Acura Vigor Problems
Following Honda's 1990 Accord, the Acura Vigor was introduced to fill the gap between Acura's Integra and Legend. The Vigor was built with a longer wheelbase; it sported a frameless door glass. The vehicle underwent changes through the years but problems still persist. Here are some of the commonly experienced and reported problems:
Acura Vigor drivers usually experience problems with the car's alarm system-the alarm suddenly goes off. This problem is particularly true for 1992 and 1993 Vigor vehicles whose door lock actuator switch easily get corroded, causing the alarm to go off every time the door is unlocked and opened. Drivers usually permanently disable the alarm by opening the hood and finding the little switch that tells if the hood is closed. Bending the alarm system will cause it to permanently think that the hood is open. This would cause the alarm system not to go off even if you lock the doors.
A common problem with the Acura DSP system is that the radio display fades in and out. The problem is likely a bad solder joint in the circuit that connects and powers the display. This issue led to the unit to be covered with an exchange program with Panasonic and Acura.
Heating and air conditioning
The Vigor was originally equipped with an R-12 refrigerant that is very expensive. Problems with the conditioning system thus prove to be too costly for most drivers. Many drivers eventually decide to convert to the R-134A refrigerant, which is less costly to maintain.
Aside from the price of maintaining the system, there are blower problems especially with the 1992 Vigor. Over time, the model's blower would operate only on higher speeds and would make a whistling sound. This problem is usually caused by a blown power transistor; there is likely a bad commutator ring in the blower motor.
Reports of failures in engine start-ups are also common. This is usually caused by a bad coolant temperature sensor. A fault sensor fails to properly determine the status of engine and could wrongly report a "cold engine" to the ECU, leading the ECU to dump fuel through the injectors and the engine to flood.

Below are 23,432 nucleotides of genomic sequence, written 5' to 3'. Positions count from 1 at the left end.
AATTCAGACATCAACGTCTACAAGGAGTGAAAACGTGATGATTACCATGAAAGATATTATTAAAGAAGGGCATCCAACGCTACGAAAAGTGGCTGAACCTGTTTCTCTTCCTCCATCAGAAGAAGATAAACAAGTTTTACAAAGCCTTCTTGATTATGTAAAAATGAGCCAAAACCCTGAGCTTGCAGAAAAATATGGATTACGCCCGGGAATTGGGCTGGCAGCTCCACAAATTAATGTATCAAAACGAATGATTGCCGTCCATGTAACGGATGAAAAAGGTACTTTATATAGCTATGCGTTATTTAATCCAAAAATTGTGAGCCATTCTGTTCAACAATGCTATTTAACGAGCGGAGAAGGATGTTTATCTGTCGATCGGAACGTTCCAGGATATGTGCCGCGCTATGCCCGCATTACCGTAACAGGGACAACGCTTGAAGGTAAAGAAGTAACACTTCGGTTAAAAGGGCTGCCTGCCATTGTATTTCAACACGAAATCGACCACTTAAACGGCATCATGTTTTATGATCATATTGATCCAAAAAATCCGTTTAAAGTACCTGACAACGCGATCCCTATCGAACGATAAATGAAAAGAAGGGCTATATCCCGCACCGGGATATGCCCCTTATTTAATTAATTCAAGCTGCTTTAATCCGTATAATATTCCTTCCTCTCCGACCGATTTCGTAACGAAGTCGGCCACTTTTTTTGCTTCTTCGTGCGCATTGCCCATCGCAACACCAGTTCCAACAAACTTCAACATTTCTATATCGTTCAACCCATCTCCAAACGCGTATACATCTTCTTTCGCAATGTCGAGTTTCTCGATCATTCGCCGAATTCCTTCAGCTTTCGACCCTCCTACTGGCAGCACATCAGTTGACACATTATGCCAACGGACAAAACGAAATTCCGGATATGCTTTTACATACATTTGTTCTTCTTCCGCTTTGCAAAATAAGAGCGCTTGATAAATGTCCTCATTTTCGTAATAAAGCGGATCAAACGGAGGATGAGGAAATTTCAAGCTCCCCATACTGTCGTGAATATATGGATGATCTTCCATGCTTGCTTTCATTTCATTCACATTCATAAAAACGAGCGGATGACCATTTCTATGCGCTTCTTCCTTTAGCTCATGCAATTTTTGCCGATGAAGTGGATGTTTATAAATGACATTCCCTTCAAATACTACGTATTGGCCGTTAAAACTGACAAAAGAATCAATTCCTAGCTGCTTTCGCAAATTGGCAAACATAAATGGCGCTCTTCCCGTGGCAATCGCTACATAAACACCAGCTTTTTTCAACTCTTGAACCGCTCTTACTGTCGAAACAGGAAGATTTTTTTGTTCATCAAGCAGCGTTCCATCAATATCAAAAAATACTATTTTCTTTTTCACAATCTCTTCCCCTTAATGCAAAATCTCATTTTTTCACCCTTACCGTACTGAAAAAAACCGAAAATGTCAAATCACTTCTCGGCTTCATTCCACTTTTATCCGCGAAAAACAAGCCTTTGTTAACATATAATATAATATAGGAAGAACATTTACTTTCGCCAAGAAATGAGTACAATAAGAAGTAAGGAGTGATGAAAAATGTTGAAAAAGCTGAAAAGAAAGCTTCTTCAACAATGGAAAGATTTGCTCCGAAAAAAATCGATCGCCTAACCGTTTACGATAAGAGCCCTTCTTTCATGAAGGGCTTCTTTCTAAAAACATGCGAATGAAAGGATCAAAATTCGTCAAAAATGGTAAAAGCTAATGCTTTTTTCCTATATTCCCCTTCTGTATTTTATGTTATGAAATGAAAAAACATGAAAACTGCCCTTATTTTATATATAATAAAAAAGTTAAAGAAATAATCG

My Acura Vigor has been driving just fine until yesterday; I smelled something electrical that is burning, and then the car just stopped. I suspect it has to do with either the distributor or the alternator. Any suggestions?
Your suspicions are correct, at least one of them. You are indeed dealing with a bad alternator. Among the signs that you have a malfunctioning alternator is a weird burning smell coming from the engine. The alternator is working in conjunction with a system of belts. When one of the belts is not turning freely, it will create excess friction that will cause the belt to heat up, which in turn produces a burning rubber smell. If you smell something like an electrical fire, it's an indication that the belt is slipping on the alternator pulley and thus, causing the alternator to perform poorly. In some cases, tightening the belt will solve your problem. But, if the smell persists, you may need to have your alternator checked by your dealer or your trusted mechanic.
I've had this Acura Vigor for almost 10 years now, and it already has high mileage. The other day, I noticed that there is a loud noise coming from the engine, and there's a burning plastic smell coming out of the engine compartment. Is this a major problem that I should be worrying about?
Those symptoms, along with poor engine performance, all indicate that you have a leaky exhaust manifold. And yes, this should be a major concern because a leaky exhaust manifold is hazardous to your health. The hot exhaust gases that are escaping from the engine can be a fire hazard and will melt nearby plastic components. If you're lucky, you will only need to replace the exhaust manifold gasket since this is the most worn part of the exhaust system and usually is the culprit for the leak. However, it could also be due to a broken mounting bolt, which will have to be replaced as well.
My Vigor won't start, and I think the battery is dead. A tried a quick boost from the battery charger and it worked—the engine started. The car starts fine after I decided to charge the battery overnight. But when I tried it without the charge, the car refuses to start again. What could be causing this?
The conclusion, based on what you've described, is that something is draining your car's battery. You have to find the parasitic battery drain to stop it. You will need a multimeter that is capable of reading current in order to find the drain easily. Unplug all systems that may be drawing current from the battery such as your car charger and stereo. Car chargers still draw electricity from the battery even if the device itself is unplugged. You should also make sure that your stereo is completely shut down and not just on standby mode. If your car is equipped with non-factory alarm, it is best to check it as they are known for sucking even healthy, fully charged batteries. The proximity keys can also cause battery drain especially if you left the car in a public parking garage for a few days.